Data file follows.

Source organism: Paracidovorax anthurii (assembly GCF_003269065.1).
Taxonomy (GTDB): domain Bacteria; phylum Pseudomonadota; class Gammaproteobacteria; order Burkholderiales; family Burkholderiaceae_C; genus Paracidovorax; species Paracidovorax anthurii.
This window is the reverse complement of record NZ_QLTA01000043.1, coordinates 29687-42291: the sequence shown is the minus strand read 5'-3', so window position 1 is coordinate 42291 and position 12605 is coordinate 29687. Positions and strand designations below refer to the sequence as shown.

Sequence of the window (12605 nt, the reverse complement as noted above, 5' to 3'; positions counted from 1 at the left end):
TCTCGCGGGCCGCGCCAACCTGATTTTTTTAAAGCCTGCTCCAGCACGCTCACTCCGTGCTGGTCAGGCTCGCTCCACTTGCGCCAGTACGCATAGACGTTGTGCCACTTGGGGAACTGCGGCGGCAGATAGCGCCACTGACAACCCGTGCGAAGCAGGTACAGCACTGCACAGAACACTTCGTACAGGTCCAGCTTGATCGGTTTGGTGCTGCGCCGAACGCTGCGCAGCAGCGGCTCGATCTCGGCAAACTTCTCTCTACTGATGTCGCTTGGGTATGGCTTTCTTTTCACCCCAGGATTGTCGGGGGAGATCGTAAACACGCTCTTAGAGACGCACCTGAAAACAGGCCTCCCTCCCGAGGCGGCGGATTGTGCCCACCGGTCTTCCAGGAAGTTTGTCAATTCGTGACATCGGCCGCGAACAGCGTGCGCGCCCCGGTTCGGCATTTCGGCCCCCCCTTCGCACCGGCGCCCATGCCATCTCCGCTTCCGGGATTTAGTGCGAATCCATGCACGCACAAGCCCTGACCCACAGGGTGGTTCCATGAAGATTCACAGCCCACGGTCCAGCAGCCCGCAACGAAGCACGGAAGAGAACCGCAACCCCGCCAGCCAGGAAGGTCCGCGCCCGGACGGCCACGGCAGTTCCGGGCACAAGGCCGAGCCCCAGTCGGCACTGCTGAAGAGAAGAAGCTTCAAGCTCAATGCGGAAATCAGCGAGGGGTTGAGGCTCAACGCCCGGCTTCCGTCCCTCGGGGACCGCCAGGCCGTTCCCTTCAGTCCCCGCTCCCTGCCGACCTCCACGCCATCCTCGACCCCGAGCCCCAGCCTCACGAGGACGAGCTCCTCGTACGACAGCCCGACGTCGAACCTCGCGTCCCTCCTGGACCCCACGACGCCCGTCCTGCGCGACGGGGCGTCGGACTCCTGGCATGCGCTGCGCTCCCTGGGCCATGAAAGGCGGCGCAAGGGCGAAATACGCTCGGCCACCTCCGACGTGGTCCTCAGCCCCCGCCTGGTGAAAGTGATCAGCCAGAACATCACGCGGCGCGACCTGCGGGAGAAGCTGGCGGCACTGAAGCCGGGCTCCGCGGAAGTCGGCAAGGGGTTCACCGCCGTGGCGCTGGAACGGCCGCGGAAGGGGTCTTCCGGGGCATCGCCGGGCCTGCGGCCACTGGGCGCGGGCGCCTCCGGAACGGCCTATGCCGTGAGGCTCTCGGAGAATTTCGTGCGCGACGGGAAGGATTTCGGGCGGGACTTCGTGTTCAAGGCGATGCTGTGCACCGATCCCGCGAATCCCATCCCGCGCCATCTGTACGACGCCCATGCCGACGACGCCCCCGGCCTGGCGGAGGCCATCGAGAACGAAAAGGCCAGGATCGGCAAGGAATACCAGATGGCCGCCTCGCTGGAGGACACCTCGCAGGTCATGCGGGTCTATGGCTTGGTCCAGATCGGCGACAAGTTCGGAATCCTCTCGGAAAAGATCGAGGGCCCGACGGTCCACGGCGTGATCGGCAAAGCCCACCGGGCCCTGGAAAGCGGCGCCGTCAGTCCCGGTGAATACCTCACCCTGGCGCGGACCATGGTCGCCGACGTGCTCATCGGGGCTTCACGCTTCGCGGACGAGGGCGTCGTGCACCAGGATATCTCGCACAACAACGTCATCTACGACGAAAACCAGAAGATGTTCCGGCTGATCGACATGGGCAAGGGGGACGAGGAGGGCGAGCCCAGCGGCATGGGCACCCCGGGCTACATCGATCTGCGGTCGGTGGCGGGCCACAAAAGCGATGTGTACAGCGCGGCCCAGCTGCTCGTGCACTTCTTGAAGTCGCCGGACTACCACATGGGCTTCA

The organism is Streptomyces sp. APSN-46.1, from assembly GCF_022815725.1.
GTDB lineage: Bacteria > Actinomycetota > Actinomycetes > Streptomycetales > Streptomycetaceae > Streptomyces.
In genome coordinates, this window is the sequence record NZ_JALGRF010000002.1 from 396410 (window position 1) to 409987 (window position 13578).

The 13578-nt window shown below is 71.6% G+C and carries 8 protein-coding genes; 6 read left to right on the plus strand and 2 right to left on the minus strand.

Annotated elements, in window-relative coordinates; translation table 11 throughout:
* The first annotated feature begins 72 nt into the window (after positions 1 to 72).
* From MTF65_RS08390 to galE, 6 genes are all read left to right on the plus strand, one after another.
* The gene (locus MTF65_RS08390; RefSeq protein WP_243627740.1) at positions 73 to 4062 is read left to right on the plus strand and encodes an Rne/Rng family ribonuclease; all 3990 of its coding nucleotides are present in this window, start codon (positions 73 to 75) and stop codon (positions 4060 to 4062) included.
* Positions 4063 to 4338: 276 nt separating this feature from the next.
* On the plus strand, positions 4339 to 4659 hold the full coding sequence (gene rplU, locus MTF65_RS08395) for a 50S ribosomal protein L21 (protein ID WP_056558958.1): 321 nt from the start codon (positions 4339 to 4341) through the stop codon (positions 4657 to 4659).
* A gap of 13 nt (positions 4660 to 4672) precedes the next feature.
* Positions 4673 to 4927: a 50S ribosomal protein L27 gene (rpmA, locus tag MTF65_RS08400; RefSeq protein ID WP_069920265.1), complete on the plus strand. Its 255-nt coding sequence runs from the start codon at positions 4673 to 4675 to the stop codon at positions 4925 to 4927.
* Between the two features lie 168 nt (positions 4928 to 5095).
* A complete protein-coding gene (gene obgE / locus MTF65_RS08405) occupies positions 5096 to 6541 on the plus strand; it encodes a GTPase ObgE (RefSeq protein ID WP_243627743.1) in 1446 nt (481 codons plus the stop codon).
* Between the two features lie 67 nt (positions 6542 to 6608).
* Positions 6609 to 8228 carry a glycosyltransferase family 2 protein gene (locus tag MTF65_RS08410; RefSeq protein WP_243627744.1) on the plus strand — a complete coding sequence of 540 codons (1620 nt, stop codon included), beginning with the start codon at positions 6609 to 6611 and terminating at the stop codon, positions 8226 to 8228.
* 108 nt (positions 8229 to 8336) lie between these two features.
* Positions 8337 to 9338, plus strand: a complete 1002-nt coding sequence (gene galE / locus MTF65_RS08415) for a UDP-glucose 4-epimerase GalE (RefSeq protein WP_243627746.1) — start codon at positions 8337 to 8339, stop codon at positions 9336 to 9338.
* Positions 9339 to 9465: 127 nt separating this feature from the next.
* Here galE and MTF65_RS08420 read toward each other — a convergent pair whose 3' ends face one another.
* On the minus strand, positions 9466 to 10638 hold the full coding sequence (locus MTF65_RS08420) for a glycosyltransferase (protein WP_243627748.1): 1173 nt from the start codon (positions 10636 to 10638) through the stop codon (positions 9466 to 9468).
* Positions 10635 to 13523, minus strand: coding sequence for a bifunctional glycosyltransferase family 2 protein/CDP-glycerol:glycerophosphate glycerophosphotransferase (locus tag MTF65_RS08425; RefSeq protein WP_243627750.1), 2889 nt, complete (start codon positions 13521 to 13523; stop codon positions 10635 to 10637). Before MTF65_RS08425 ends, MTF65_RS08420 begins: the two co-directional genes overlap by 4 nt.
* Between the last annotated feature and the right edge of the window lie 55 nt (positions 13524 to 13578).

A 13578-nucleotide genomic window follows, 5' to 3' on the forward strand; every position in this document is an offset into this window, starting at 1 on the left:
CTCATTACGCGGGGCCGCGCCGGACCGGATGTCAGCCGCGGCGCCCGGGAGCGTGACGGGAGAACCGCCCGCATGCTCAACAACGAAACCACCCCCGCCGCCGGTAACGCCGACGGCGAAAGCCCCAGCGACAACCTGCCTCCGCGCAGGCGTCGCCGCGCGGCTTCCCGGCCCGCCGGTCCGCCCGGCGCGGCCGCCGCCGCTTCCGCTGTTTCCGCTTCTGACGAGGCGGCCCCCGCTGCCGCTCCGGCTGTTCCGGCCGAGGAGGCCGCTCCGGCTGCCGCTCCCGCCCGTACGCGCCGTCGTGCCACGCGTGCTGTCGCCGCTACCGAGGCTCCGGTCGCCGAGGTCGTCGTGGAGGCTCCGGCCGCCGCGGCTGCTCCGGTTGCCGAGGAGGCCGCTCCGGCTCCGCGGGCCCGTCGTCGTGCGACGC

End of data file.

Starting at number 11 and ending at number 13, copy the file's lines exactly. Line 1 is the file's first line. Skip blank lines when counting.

* The first annotated feature begins 72 nt into the window (after positions 1 to 72).
* From MTF65_RS08390 to galE, 6 genes are all read left to right on the plus strand, one after another.
* The gene (locus MTF65_RS08390; RefSeq protein WP_243627740.1) at positions 73 to 4062 is read left to right on the plus strand and encodes an Rne/Rng family ribonuclease; all 3990 of its coding nucleotides are present in this window, start codon (positions 73 to 75) and stop codon (positions 4060 to 4062) included.